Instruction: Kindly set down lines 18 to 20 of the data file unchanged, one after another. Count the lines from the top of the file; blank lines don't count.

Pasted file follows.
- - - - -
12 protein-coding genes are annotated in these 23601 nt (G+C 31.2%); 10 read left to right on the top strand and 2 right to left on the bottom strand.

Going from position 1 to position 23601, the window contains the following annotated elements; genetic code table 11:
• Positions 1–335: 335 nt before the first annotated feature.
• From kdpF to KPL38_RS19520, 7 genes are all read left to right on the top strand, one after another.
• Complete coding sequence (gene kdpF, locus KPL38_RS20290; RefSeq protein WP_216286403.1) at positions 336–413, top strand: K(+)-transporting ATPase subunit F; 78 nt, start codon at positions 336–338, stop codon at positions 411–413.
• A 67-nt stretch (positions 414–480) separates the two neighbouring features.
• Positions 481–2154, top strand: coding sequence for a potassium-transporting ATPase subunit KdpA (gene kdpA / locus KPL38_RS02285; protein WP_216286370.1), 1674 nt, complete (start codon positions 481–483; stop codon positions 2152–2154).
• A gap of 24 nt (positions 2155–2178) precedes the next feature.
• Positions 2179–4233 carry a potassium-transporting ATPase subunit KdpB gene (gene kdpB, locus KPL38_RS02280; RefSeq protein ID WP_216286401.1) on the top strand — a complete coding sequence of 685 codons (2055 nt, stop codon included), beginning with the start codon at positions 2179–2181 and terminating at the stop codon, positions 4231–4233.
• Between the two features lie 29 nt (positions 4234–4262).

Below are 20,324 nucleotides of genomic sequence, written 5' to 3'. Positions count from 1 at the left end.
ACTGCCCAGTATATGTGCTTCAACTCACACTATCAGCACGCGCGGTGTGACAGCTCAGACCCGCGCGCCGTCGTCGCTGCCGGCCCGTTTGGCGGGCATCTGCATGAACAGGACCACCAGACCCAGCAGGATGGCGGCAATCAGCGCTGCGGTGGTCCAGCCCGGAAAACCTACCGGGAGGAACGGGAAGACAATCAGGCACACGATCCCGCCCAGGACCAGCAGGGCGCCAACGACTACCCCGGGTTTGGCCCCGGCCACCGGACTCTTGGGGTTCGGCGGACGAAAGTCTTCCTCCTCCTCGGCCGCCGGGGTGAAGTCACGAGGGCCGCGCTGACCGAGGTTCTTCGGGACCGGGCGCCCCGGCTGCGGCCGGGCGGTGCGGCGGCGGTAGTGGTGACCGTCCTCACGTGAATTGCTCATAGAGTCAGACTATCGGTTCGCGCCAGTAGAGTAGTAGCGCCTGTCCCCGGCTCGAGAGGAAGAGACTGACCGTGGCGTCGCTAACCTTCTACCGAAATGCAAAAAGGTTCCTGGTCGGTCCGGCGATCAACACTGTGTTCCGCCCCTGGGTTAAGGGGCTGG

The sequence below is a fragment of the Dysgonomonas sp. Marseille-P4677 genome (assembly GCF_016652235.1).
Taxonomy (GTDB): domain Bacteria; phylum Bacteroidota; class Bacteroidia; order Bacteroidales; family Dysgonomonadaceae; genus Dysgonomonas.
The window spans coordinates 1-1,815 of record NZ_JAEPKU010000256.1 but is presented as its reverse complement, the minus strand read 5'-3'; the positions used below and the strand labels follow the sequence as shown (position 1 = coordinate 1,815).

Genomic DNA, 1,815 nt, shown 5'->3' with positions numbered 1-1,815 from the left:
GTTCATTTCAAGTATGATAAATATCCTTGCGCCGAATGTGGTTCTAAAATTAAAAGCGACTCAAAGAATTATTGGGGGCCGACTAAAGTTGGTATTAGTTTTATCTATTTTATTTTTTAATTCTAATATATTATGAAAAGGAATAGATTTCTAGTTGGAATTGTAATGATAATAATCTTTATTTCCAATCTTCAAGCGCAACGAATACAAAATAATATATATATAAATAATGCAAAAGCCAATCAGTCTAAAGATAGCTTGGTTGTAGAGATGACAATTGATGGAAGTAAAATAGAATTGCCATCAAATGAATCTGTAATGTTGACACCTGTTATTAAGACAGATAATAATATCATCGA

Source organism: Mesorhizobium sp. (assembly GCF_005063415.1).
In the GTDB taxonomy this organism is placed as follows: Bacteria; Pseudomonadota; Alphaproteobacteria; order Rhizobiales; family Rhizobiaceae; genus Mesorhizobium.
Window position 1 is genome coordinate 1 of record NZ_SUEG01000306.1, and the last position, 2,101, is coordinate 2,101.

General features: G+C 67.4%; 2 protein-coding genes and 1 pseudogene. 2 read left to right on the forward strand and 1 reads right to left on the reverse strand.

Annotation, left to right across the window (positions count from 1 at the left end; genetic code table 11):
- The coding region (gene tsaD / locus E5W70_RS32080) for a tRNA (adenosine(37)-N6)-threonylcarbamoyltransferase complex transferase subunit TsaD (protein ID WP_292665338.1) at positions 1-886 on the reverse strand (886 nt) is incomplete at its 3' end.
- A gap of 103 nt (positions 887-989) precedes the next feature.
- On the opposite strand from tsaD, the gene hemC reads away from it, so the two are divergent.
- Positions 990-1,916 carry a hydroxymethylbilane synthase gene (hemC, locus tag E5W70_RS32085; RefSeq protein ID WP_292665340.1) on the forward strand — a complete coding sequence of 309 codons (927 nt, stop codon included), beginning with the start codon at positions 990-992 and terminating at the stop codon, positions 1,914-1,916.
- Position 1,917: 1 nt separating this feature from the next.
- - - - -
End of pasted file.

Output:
Source organism: Mesorhizobium sp. (assembly GCF_005063415.1).
In the GTDB taxonomy this organism is placed as follows: Bacteria; Pseudomonadota; Alphaproteobacteria; order Rhizobiales; family Rhizobiaceae; genus Mesorhizobium.
Window position 1 is genome coordinate 1 of record NZ_SUEG01000306.1, and the last position, 2,101, is coordinate 2,101.